Who finally gave them refuge?

The Canadian Ambassador!


Meanwhile, back in America, they come up with what is considered to be the “best bad plan” to get the six Americans out of the country:  They will invent a fake movie purportedly to be filmed in Iran, pretend the Americans are part of a team of Canadian filmmakers making a brief, exploratory visit, and then, with falsified Canadian passports, spirit them out of the country.  The man who will spearhead the operation is CIA operative Ben Affleck, who also produced and directed the movie.  Not the fake movie.  Argo.  (Though, if memory serves, Affleck produced the fake movie as well.)

This is, to me, a wonderful story, one that, though I am no expert in these matters, I believe would make a spine-chilling and identifiably personal – because it happened to actual people – movie.

When you have a great story to tell, your objective as a filmmaker is to, at the very least, not screw it up.  Though I’m not sure this is the high praise those attached to the filmmakers were hoping for, it is my opinion that Argo did not screw up the story.

I have quibbles about the story.  Duh.  When do I not?  You say, “It’s a real story, so they had to follow what happened.”  No.  Movies are not required to be historically accurate.  And, I have read, Argo is not – they apparently extended the final escape sequence to amplify the suspense.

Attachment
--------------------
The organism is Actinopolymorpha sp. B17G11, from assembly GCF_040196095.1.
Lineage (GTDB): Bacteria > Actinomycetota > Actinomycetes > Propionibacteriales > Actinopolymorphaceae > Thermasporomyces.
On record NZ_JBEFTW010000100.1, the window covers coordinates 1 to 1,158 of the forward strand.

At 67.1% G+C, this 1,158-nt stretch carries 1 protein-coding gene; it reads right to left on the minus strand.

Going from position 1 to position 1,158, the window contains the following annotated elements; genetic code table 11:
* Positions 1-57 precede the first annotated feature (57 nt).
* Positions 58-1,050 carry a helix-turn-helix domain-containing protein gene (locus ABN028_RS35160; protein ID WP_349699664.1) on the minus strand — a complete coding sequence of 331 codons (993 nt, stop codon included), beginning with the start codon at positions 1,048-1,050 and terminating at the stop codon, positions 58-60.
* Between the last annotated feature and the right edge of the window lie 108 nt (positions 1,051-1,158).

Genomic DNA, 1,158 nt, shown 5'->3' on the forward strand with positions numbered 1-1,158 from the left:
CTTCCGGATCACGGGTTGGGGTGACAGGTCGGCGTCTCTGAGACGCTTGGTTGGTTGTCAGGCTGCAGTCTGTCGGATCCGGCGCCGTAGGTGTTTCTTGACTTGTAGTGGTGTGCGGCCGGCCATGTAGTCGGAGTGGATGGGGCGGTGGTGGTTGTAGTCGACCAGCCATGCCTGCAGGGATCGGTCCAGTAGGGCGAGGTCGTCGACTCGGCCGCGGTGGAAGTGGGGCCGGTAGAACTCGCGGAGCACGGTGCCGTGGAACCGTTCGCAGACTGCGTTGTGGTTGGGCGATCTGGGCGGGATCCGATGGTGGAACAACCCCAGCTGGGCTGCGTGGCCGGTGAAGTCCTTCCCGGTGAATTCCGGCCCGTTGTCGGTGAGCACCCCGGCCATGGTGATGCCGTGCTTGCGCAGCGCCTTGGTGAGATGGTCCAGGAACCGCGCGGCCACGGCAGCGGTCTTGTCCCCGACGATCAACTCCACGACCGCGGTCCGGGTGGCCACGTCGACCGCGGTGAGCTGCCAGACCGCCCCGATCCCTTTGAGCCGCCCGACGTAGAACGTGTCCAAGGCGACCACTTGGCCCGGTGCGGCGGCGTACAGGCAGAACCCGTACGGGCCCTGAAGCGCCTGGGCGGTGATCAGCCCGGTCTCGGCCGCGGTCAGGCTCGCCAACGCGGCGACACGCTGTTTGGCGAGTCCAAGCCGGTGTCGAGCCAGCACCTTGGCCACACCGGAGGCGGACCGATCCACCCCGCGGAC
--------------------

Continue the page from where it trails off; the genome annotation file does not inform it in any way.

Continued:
In my view, if they were tinkering with the structure, they could have expanded the length of time the escapees had to prepare for their “make or break” confrontation with Iranian government officials at the airport. 

Instead, the Ben Affleck character says, “I am taking you out tomorrow.”

One day of preparation?  This is a wasted opportunity for “Building to the Moment.”  In The Great Escape, it was weeks before they finally escaped.   Another taut thriller, Three Days of the Condor – that’s three days of edge-of-your-seat excitement.  Although I was recently informed that the source book for that movie was called Five (actually I've been told, six) Days of the Condor.  Okay, a movie requires condensation.  But one day is too condensed. 

The actors playing the six escapees were believably apprehensive, bordering on freaked out.  Ben Affleck, however, made up for his charges’ jitters by being a wooden lump.  Affleck’s performance was remote and emotion-free, Obama during the first debate.  It was like while he was acting, he was thinking about directing.  And he forgot to direct himself to act.